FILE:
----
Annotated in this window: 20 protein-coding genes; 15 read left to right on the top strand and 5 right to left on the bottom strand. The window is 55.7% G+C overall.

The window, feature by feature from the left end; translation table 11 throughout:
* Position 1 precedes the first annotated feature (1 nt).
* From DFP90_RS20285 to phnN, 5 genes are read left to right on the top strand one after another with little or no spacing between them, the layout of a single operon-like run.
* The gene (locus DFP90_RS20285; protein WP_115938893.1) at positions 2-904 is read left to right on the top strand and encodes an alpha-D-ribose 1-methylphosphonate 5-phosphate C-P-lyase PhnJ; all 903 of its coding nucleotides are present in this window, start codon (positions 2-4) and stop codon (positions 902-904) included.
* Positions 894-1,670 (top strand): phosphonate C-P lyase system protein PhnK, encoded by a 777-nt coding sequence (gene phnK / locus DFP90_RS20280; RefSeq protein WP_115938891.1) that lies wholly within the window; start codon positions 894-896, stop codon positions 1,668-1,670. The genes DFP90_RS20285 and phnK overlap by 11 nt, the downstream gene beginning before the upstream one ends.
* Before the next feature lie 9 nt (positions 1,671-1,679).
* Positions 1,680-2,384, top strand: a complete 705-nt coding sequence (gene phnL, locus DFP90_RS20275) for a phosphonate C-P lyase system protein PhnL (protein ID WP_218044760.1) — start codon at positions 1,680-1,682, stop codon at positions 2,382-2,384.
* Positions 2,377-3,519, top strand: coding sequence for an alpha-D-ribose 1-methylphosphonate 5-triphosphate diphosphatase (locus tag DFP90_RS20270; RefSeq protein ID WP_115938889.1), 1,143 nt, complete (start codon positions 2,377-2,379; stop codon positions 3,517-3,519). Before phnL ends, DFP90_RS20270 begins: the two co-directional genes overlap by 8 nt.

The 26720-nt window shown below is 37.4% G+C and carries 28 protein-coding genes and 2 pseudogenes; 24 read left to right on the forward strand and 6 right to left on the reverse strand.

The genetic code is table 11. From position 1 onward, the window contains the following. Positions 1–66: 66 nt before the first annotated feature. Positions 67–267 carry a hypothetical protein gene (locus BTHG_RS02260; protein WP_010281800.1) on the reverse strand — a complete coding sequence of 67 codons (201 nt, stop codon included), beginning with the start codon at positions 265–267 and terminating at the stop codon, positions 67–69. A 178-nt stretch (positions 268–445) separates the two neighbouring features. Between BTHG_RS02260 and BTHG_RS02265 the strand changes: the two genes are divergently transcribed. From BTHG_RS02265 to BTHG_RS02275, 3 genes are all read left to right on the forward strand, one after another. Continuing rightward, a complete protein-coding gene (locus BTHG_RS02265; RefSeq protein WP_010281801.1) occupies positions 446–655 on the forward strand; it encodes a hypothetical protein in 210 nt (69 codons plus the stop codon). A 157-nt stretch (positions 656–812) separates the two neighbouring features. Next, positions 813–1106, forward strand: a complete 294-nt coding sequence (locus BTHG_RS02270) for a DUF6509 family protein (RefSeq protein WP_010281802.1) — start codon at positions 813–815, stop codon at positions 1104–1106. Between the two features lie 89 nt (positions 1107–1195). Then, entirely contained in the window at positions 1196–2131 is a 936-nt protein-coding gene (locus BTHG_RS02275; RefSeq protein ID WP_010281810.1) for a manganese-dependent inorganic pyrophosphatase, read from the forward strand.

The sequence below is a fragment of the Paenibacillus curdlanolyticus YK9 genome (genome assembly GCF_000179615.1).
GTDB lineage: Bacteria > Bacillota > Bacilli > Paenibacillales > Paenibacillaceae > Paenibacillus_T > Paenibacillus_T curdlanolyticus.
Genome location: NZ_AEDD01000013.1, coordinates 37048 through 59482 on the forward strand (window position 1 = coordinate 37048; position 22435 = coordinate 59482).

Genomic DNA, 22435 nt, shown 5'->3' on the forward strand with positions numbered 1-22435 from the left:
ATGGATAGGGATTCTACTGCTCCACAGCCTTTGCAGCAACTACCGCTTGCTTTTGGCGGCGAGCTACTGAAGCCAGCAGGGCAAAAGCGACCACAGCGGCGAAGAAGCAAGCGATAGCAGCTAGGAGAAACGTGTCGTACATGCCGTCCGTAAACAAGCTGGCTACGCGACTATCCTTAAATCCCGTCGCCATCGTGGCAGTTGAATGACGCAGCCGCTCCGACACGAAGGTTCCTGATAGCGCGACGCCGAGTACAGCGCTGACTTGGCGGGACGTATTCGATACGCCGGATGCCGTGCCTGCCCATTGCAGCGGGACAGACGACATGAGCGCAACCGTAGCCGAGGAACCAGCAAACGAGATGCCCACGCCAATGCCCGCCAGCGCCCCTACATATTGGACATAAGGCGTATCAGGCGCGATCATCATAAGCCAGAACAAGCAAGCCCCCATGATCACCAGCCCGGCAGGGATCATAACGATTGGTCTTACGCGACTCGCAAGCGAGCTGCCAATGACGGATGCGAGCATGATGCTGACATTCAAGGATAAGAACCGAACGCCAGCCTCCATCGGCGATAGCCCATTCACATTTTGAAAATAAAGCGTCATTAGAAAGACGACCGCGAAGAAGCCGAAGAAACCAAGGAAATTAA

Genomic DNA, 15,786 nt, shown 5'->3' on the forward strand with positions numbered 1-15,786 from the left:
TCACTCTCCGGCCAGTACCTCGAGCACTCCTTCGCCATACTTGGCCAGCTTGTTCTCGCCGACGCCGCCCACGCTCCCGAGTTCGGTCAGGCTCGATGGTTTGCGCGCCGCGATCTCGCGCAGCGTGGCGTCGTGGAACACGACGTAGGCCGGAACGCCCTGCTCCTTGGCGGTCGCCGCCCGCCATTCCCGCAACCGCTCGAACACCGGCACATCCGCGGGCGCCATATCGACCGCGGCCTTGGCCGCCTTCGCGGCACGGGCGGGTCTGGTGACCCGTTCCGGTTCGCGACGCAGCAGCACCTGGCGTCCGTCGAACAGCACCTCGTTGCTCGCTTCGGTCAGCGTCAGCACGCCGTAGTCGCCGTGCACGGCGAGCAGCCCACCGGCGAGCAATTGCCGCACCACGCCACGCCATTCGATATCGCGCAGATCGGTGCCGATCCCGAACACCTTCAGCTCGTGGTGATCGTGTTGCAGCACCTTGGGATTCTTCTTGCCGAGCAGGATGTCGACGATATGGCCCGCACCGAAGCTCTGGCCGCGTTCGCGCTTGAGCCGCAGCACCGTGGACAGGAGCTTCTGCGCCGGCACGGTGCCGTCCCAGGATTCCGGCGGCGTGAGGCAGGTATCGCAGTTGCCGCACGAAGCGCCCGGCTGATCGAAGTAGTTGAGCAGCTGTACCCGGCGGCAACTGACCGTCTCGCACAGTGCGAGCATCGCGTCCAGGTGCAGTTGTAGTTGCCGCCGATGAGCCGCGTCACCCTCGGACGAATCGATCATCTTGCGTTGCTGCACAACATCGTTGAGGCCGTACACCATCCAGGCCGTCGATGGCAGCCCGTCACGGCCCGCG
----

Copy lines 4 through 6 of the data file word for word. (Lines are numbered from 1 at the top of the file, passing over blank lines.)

* From DFP90_RS20285 to phnN, 5 genes are read left to right on the top strand one after another with little or no spacing between them, the layout of a single operon-like run.
* The gene (locus DFP90_RS20285; protein WP_115938893.1) at positions 2-904 is read left to right on the top strand and encodes an alpha-D-ribose 1-methylphosphonate 5-phosphate C-P-lyase PhnJ; all 903 of its coding nucleotides are present in this window, start codon (positions 2-4) and stop codon (positions 902-904) included.
* Positions 894-1,670 (top strand): phosphonate C-P lyase system protein PhnK, encoded by a 777-nt coding sequence (gene phnK / locus DFP90_RS20280; RefSeq protein WP_115938891.1) that lies wholly within the window; start codon positions 894-896, stop codon positions 1,668-1,670. The genes DFP90_RS20285 and phnK overlap by 11 nt, the downstream gene beginning before the upstream one ends.